Queerstories is a national LGBTQI+ storytelling project directed by Maeve Marsden, with live events around the country, a book and an award-winning podcast. Queerstories grew out of a desire to hear the stories LGBTQI+ people want to tell. Too often, the agenda is set by politics or the media, but there is more to being queer than coming out and getting married. You can check the website out for further information: http://www.maevemarsden.com/productions/queerstories/
This show [untitled] was held in Ubud, Bali during Ubud Writers and Readers Festival 2019, on 26 October 2019, in Betelnut.
Below is my story, a story about Hande Kader and the podcast transcript. I am sorry if I’d hurt anyone with my words.
These were the last words of Hande Kader, who was tortured, killed, burned and tossed on the side of a dark road.
Hande was a trans woman, who was 23 years old when killed.
Hande was a Kurdish woman, who aspired to study Translation Studies and earn a living doing literary translations.
Hande was an opposition activist, who was standing in first line at pride parades.
Even one of these qualities is enough to be blacklisted in my country.
I remember a moment, when I was about 10, I guess. That moment was my first time seeing a trans person on TV and feeling something awkward. Why awkward? I could not figure this out. Days after the TV show -was it a show? Not sure- all I can see was that woman’s face: red lips, long eye lashes, blonde hair, rough skin. She was not crying but her face seemed to me crying. She was talking about a man, a policeman whose name was Suleyman. Days after days, I was feeling some kind of depressed.
I was carrying her face with me for years. I was writing poems and short stories about HER. With just one image. When my family got the DSL connection, I searched for two words: “Suleyman” and “transvestite”. And I found out that, Suleyman, Hortum Suleyman, in English I can translate his name as Suleyman the Hose.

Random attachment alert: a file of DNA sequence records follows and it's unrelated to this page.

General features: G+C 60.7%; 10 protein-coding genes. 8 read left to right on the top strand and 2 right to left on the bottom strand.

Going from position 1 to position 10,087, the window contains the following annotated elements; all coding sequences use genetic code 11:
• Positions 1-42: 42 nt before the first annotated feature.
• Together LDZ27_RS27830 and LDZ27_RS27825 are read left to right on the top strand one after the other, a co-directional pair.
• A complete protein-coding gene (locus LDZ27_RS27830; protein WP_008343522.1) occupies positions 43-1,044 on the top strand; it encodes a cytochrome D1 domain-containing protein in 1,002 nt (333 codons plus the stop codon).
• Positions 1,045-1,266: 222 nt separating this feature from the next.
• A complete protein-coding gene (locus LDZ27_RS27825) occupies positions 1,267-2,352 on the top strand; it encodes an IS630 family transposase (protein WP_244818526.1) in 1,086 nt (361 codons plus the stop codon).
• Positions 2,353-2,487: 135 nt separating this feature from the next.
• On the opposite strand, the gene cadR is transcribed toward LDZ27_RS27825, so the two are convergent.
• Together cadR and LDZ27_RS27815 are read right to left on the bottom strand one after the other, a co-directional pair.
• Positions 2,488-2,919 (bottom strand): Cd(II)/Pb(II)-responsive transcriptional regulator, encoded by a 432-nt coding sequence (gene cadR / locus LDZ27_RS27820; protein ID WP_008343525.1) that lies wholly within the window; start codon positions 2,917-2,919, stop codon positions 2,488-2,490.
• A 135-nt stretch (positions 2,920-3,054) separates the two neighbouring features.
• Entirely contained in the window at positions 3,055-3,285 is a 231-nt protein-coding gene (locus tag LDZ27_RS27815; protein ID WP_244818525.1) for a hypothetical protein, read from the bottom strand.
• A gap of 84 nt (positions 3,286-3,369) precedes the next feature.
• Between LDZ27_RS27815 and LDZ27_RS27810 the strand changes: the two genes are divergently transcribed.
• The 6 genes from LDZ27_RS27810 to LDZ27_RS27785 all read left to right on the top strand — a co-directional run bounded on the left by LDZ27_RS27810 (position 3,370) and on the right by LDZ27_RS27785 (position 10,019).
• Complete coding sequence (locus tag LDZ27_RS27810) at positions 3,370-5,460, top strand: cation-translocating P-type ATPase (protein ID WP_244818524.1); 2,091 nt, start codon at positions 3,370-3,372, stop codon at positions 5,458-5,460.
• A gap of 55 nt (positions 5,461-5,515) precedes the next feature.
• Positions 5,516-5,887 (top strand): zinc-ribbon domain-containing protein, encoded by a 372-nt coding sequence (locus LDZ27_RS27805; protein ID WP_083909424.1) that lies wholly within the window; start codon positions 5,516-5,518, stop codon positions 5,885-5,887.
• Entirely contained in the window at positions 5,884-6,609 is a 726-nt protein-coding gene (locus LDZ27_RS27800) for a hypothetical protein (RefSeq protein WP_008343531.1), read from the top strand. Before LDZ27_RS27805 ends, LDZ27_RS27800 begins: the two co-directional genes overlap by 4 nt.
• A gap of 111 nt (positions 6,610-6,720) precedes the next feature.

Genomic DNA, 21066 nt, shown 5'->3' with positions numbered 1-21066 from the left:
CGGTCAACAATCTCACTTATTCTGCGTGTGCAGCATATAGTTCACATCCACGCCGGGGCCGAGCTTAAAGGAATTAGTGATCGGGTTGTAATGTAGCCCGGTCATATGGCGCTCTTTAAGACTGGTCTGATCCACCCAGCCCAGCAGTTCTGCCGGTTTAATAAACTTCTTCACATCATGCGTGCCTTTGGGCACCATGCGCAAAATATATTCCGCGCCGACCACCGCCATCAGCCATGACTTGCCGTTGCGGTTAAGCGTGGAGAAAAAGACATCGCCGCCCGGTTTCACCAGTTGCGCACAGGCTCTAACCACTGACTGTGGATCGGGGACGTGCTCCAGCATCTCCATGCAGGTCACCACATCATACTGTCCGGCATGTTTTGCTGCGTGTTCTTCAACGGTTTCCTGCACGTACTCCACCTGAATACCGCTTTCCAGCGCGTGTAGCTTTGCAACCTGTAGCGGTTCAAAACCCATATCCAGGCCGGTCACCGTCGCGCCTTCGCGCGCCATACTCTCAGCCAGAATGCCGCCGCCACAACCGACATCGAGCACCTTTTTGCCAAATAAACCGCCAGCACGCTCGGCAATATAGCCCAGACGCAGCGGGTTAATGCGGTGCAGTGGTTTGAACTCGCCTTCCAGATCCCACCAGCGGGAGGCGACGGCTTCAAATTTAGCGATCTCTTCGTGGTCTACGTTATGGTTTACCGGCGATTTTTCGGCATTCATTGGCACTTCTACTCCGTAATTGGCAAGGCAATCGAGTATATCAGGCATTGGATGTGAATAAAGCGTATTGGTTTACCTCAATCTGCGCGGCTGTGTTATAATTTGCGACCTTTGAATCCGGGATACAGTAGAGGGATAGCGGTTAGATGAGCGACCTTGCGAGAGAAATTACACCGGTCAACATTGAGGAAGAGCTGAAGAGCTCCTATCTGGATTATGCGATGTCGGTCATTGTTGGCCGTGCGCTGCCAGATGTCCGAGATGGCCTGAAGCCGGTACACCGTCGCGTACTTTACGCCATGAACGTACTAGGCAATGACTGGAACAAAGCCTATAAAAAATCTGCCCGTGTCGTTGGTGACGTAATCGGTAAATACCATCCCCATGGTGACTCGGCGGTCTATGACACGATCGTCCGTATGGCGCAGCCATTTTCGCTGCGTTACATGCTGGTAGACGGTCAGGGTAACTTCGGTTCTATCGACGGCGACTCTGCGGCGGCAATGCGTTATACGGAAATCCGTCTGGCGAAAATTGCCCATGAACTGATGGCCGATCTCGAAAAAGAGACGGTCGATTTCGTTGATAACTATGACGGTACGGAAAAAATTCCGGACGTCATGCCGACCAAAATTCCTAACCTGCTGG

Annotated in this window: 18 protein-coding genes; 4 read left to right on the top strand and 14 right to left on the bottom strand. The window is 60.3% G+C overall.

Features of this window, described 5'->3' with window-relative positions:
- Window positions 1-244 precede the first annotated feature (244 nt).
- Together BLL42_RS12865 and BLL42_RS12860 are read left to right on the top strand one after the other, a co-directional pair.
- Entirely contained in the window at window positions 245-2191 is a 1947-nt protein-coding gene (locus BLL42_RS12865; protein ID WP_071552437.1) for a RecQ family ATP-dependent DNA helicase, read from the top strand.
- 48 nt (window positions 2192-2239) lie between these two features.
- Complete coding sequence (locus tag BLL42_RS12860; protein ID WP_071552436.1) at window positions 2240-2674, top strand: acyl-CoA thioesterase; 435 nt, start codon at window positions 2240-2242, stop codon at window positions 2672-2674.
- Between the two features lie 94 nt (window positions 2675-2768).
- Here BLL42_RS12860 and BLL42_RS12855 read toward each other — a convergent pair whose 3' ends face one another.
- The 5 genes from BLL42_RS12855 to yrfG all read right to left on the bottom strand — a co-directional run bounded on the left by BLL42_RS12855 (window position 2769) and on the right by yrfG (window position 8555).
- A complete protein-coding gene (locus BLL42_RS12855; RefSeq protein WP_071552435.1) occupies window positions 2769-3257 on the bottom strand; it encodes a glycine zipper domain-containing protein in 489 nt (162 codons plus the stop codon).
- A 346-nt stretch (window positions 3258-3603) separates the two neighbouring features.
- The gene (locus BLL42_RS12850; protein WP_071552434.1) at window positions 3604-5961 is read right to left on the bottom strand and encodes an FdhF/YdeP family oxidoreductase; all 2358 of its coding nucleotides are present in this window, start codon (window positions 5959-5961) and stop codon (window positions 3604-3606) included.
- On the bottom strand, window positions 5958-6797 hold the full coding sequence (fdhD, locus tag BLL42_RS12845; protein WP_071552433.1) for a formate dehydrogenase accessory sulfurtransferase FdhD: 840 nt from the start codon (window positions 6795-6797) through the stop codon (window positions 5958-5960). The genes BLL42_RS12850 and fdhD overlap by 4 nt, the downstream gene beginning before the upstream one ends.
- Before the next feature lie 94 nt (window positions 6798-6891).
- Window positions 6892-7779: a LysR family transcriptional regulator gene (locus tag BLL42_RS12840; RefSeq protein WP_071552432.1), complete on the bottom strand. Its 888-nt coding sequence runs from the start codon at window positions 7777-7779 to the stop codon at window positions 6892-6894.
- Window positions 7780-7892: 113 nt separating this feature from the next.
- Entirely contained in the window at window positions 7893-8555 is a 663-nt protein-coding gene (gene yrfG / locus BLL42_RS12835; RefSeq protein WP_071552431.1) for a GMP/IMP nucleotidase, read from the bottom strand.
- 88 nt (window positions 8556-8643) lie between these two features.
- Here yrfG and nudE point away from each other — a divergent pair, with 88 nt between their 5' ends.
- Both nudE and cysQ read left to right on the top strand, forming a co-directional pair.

He was Beyoğlu Police Department’s Chief Police Officer. He is a “transvestite hunter,” a “phenomenon,” and true “believer” of the state and the police department. He fought against all kind of “perverted tendencies” that can damage public morality without feeling demoralized and exhausted.
I was frustrated. The image I loved, that transvestite’s face I carry, should have been teared apart by that man. This realization was my strongest epiphany. At about 15, I knew that I can be beaten if I was different from others.
I tried to find her but of course I could not do it.
Years later, when I entered the colorful world of Istanbul LGBTQ society I was holding a reality in my hands: I had to do something for trans people. I had to destroy Suleyman the Hose’s legacy. But I didn’t know how.
So I went on writing their stories.
The first time I saw Hande was at the pride walk in 2015. She was wearing a black mini skirt, a white top and ballerina shoes. She was so beautiful. Hande stood in front of the riot control vehicles, opened her arms wide and challenged the riot squad. They beat her. She didn’t care. They insulted her. She stood confident. They threw a gas bomb onto her. She went on shouting to the cameramen -yes, they were all men, looking at her with curiosity-what she believed:
She became one of the main figures of our proud protest.